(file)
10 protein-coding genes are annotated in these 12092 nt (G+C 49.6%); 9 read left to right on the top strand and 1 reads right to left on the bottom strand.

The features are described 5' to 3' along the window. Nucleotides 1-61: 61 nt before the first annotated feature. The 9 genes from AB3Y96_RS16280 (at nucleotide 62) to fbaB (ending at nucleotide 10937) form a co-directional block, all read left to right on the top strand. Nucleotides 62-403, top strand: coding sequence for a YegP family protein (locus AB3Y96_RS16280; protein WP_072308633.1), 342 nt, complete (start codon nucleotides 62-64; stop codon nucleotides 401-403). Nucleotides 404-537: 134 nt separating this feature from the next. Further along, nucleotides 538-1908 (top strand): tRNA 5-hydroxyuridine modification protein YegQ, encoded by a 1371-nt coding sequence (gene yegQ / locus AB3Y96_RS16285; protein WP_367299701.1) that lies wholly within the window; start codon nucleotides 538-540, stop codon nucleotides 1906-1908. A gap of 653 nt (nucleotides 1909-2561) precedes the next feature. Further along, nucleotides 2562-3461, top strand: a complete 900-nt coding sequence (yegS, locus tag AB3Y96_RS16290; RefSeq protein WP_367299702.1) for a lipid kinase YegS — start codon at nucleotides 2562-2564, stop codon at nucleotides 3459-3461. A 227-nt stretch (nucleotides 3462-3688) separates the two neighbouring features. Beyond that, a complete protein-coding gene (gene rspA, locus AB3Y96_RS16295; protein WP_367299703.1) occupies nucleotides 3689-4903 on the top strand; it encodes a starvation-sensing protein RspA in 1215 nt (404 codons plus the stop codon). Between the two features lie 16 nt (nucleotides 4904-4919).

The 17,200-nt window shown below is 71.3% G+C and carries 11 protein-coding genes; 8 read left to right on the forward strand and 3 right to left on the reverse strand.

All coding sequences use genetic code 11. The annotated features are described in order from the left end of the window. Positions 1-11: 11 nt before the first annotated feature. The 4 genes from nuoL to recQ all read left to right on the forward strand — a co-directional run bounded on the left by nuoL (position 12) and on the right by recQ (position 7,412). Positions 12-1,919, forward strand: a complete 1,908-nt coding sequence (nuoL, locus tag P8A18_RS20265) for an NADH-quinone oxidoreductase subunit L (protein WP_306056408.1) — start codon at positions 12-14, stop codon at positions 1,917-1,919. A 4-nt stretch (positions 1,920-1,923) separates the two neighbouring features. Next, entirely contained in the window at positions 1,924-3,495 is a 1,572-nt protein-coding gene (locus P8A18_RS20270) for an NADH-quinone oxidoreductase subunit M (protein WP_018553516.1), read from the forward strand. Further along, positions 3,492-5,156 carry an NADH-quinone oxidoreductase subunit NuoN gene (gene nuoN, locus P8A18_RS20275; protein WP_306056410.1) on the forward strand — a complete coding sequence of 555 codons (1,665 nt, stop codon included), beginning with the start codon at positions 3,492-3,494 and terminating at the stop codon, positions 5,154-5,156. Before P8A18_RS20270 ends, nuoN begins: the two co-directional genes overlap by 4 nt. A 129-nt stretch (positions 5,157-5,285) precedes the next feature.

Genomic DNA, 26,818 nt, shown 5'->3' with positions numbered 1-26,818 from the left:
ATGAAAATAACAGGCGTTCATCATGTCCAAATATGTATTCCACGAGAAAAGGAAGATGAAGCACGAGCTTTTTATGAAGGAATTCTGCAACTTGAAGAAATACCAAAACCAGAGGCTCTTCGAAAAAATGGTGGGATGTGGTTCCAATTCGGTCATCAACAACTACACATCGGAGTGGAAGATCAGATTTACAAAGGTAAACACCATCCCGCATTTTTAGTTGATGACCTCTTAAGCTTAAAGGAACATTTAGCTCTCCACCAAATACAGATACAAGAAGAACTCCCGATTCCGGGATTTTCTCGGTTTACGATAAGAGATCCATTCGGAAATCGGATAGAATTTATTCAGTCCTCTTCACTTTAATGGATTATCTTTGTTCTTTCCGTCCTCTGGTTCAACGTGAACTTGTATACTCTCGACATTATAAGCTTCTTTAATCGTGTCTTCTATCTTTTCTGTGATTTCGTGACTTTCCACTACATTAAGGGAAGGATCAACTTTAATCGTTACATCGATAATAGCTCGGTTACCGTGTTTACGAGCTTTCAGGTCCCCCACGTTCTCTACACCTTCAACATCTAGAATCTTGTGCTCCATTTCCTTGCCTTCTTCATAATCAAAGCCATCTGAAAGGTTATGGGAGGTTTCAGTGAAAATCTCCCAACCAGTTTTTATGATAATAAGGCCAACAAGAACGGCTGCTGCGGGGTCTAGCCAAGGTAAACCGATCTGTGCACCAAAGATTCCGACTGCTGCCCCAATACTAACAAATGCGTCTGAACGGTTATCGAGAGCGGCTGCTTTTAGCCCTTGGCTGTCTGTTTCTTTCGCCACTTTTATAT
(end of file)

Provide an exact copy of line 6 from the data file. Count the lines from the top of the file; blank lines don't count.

ATGAAAATAACAGGCGTTCATCATGTCCAAATATGTATTCCACGAGAAAAGGAAGATGAAGCACGAGCTTTTTATGAAGGAATTCTGCAACTTGAAGAAATACCAAAACCAGAGGCTCTTCGAAAAAATGGTGGGATGTGGTTCCAATTCGGTCATCAACAACTACACATCGGAGTGGAAGATCAGATTTACAAAGGTAAACACCATCCCGCATTTTTAGTTGATGACCTCTTAAGCTTAAAGGAACATTTAGCTCTCCACCAAATACAGATACAAGAAGAACTCCCGATTCCGGGATTTTCTCGGTTTACGATAAGAGATCCATTCGGAAATCGGATAGAATTTATTCAGTCCTCTTCACTTTAATGGATTATCTTTGTTCTTTCCGTCCTCTGGTTCAACGTGAACTTGTATACTCTCGACATTATAAGCTTCTTTAATCGTGTCTTCTATCTTTTCTGTGATTTCGTGACTTTCCACTACATTAAGGGAAGGATCAACTTTAATCGTTACATCGATAATAGCTCGGTTACCGTGTTTACGAGCTTTCAGGTCCCCCACGTTCTCTACACCTTCAACATCTAGAATCTTGTGCTCCATTTCCTTGCCTTCTTCATAATCAAAGCCATCTGAAAGGTTATGGGAGGTTTCAGTGAAAATCTCCCAACCAGTTTTTATGATAATAAGGCCAACAAGAACGGCTGCTGCGGGGTCTAGCCAAGGTAAACCGATCTGTGCACCAAAGATTCCGACTGCTGCCCCAATACTAACAAATGCGTCTGAACGGTTATCGAGAGCGGCTGCTTTTAGCCCTTGGCTGTCTGTTTCTTTCGCCACTTTTATAT